11 days ago by pmigdal
When it comes to the amount of flak one takes for defending controversial views in public under one’s own name, I defer to almost no one.  For anyone tempted,…
from instapaper
12 days ago by TuckerMax
Andrey Nikolaevich Kolmogorov was one of the giants of 20th-century mathematics. I’ve always found it amazing that the same man was responsible both for establishing the foundations of classical probability theory in the 1930s, and also for co-inventing the theory of algorithmic randomness (a.k.a. Kolmogorov complexity) in the 1960s, which challenged the classical foundations, by holding that it is possible after all to talk about the entropy of an individual object, without reference to any ensemble from which the object was drawn. Incredibly, going strong into his eighties, Kolmogorov then pioneered the study of “sophistication,” which amends Kolmogorov complexity to assign low values both to “simple” objects and “random” ones, and high values only to a third category of objects, which are “neither simple nor random.” So, Kolmogorov was at the vanguard of the revolution, counter-revolution, and counter-counter-revolution.
culture  mathematics  history  ethics  Kolmogorov  conflict  truth  restraint 
12 days ago by zzkt
Andrey Nikolaevich Kolmogorov was one of the giants of 20th-century mathematics. I’ve always found it amazing that the same man was responsible both for…
from instapaper
12 days ago by dainiusblynas
Excellent meta-discussion--
from twitter_favs
13 days ago by ejl
Truth is the wrong word.
s 
13 days ago by jgordon
Scott Aaronson on why Kolmogorov was an amazing mathematician, and why ethical people may wish to remain silent and take no actions about injustices they perceive.
ethics  ScottAaronson  philosophy  history  math  via:HackerNews 
13 days ago by mcherm
2017-08-08, by Scott Aaronson,

"(...) Kolmogorov knew better than to pick fights he couldn’t win. He judged that he could best serve the cause of truth by building up an enclosed little bubble of truth, and protecting that bubble from interference by the Soviet system, and even making the bubble useful to the system wherever he could—rather than futilely struggling to reform the system, and simply making martyrs of himself and all his students for his trouble.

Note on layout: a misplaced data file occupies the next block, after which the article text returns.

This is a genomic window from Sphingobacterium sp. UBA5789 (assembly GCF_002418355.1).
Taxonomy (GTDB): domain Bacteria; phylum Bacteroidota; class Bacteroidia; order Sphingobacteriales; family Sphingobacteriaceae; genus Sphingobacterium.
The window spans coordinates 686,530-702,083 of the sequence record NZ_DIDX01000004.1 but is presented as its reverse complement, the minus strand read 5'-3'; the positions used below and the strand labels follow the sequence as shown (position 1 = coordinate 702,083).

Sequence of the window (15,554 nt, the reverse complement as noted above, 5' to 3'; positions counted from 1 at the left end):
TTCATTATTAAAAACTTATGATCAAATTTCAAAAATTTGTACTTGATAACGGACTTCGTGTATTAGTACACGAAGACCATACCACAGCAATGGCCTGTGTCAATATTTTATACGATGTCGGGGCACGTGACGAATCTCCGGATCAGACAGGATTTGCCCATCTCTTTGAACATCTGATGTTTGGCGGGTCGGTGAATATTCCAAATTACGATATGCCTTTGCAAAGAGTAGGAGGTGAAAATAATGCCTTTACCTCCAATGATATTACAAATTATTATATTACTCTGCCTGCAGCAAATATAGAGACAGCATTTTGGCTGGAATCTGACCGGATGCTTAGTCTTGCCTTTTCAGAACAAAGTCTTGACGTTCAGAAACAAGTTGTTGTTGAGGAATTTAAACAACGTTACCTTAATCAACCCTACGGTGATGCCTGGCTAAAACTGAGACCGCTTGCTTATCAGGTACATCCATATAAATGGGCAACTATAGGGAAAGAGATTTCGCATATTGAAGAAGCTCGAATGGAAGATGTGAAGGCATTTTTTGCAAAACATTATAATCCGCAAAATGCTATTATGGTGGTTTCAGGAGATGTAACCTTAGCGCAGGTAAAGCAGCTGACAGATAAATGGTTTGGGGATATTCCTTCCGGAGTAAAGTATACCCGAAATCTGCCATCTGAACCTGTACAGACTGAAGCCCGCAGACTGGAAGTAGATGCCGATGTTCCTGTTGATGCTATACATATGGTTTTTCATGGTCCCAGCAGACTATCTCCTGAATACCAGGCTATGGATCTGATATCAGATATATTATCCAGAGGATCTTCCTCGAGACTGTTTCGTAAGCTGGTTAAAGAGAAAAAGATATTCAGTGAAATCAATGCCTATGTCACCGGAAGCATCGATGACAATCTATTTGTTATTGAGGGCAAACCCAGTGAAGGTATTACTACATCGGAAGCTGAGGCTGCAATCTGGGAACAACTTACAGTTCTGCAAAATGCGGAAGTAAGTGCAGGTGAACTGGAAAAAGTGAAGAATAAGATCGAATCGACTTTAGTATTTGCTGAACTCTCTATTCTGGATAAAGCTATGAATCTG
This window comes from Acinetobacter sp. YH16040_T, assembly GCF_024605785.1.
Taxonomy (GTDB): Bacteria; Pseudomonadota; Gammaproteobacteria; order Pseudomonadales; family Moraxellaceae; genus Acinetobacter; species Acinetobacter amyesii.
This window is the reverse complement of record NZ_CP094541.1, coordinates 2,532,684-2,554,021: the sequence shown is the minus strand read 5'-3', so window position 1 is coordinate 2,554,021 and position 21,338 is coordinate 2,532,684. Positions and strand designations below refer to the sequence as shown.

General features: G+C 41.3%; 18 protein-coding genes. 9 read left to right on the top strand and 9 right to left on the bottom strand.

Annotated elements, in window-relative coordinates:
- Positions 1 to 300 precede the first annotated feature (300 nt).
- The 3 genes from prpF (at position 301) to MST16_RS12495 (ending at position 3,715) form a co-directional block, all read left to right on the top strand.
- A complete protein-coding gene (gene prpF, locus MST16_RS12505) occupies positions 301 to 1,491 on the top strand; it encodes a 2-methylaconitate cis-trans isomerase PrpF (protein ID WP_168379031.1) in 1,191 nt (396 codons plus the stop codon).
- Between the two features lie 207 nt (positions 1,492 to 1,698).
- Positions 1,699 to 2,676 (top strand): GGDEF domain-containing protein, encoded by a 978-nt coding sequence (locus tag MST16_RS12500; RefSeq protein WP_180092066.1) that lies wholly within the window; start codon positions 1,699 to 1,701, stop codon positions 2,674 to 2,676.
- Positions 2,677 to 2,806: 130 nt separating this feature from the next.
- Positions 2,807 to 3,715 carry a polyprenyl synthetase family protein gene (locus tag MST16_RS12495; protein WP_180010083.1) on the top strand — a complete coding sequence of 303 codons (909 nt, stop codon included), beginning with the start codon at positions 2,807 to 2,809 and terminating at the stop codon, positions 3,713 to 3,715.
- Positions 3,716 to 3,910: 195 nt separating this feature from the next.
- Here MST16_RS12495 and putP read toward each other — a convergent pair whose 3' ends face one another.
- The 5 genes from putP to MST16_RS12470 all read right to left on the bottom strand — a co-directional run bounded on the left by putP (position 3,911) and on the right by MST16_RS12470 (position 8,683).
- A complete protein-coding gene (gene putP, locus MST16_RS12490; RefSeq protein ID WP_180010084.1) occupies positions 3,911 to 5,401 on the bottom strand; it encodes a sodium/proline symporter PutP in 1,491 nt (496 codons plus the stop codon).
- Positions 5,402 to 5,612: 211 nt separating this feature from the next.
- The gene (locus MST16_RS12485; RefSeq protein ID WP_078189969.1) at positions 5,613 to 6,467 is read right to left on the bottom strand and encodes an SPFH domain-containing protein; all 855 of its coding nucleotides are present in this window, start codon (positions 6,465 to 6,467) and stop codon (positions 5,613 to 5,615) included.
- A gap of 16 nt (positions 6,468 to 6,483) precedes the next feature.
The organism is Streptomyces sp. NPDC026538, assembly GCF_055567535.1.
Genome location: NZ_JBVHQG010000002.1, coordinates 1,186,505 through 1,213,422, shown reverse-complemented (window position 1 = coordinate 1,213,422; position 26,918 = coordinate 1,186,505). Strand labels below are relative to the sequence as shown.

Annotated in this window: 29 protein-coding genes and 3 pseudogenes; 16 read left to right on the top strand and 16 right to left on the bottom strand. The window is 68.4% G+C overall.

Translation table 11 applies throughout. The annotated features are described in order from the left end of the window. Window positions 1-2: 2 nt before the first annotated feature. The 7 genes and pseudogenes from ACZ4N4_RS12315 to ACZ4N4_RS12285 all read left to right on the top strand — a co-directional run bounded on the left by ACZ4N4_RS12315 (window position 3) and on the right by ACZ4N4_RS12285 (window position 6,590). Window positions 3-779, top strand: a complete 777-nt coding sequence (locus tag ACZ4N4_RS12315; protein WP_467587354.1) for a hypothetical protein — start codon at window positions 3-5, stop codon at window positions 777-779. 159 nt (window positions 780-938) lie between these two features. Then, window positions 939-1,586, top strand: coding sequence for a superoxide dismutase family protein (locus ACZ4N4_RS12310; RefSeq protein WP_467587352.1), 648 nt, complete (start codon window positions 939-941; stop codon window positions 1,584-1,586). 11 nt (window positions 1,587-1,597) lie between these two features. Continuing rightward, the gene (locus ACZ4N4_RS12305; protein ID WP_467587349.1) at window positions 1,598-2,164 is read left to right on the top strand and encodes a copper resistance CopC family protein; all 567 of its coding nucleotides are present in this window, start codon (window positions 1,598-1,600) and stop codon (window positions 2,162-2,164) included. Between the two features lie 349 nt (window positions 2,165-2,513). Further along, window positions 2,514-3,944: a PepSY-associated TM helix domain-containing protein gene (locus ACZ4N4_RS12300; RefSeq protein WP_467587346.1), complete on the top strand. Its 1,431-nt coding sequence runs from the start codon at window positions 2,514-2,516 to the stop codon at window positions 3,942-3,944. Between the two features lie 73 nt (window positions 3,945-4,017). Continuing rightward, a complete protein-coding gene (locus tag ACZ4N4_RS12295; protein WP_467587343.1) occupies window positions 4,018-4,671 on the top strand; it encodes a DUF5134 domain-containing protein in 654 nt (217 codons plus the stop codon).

There’s a saying of Kolmogorov, which associates wisdom with keeping your mouth shut:

“Every mathematician believes that he is ahead of the others. The reason none state this belief in public is because they are intelligent people.”

There’s also a story that Kolmogorov loved to tell about himself, which presents math as a sort of refuge from the arbitrariness of the world: he said that he once studied to become a historian, but was put off by the fact that historians demanded ten different proofs for the same proposition, whereas in math, a single proof suffices. (...)"
science  religion  politics  philosophy  truth  strategy 
13 days ago by eric.brechemier
“I think that most authorities simply internalize the ruling ideology so deeply that they equate dissent with sin. So in particular, the better you can ground your case in empirical facts, the craftier and more conniving a deceiver you become in their eyes, and hence the more virtuous they are for punishing you. Someone who’s arrived at that point is completely insulated from argument: absent some crisis that makes them reevaluate their entire life, there’s no sense in even trying.… If the Inquisition had had Twitter, its favorite sentence would be ‘I can’t even.’”
mathematics  science  culture  scott-aaronson 
13 days ago by syskill